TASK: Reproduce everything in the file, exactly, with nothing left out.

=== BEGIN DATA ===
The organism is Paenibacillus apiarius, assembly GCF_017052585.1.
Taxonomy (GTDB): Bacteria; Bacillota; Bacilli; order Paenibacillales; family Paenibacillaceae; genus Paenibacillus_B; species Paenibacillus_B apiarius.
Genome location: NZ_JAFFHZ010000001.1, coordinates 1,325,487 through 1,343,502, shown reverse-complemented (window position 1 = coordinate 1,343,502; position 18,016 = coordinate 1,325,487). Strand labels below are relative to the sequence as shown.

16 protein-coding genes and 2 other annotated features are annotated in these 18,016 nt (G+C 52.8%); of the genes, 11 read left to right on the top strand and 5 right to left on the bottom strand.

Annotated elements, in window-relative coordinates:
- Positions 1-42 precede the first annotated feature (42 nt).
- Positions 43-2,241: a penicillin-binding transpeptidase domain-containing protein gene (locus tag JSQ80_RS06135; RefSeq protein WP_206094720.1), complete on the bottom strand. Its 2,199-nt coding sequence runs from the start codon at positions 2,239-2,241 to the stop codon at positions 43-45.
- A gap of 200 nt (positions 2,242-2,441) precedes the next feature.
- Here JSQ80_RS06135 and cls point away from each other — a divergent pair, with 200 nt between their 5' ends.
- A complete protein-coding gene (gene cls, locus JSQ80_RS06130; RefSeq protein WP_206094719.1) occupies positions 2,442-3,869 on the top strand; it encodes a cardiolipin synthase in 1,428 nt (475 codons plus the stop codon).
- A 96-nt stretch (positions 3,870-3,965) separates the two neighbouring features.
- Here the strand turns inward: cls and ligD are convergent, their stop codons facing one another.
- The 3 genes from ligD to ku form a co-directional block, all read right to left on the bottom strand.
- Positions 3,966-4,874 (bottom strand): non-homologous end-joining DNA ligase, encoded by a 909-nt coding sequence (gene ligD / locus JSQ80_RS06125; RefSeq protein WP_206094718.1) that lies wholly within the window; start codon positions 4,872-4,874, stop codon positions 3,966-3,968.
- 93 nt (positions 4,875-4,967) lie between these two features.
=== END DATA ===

The organism is Paenibacillus apiarius, assembly GCF_017052585.1.
Taxonomy (GTDB): Bacteria; Bacillota; Bacilli; order Paenibacillales; family Paenibacillaceae; genus Paenibacillus_B; species Paenibacillus_B apiarius.
Genome location: NZ_JAFFHZ010000001.1, coordinates 1,325,487 through 1,343,502, shown reverse-complemented (window position 1 = coordinate 1,343,502; position 18,016 = coordinate 1,325,487). Strand labels below are relative to the sequence as shown.

16 protein-coding genes and 2 other annotated features are annotated in these 18,016 nt (G+C 52.8%); of the genes, 11 read left to right on the top strand and 5 right to left on the bottom strand.

Annotated elements, in window-relative coordinates:
- Positions 1-42 precede the first annotated feature (42 nt).
- Positions 43-2,241: a penicillin-binding transpeptidase domain-containing protein gene (locus tag JSQ80_RS06135; RefSeq protein WP_206094720.1), complete on the bottom strand. Its 2,199-nt coding sequence runs from the start codon at positions 2,239-2,241 to the stop codon at positions 43-45.
- A gap of 200 nt (positions 2,242-2,441) precedes the next feature.
- Here JSQ80_RS06135 and cls point away from each other — a divergent pair, with 200 nt between their 5' ends.
- A complete protein-coding gene (gene cls, locus JSQ80_RS06130; RefSeq protein WP_206094719.1) occupies positions 2,442-3,869 on the top strand; it encodes a cardiolipin synthase in 1,428 nt (475 codons plus the stop codon).
- A 96-nt stretch (positions 3,870-3,965) separates the two neighbouring features.
- Here the strand turns inward: cls and ligD are convergent, their stop codons facing one another.
- The 3 genes from ligD to ku form a co-directional block, all read right to left on the bottom strand.
- Positions 3,966-4,874 (bottom strand): non-homologous end-joining DNA ligase, encoded by a 909-nt coding sequence (gene ligD / locus JSQ80_RS06125; RefSeq protein WP_206094718.1) that lies wholly within the window; start codon positions 4,872-4,874, stop codon positions 3,966-3,968.
- 93 nt (positions 4,875-4,967) lie between these two features.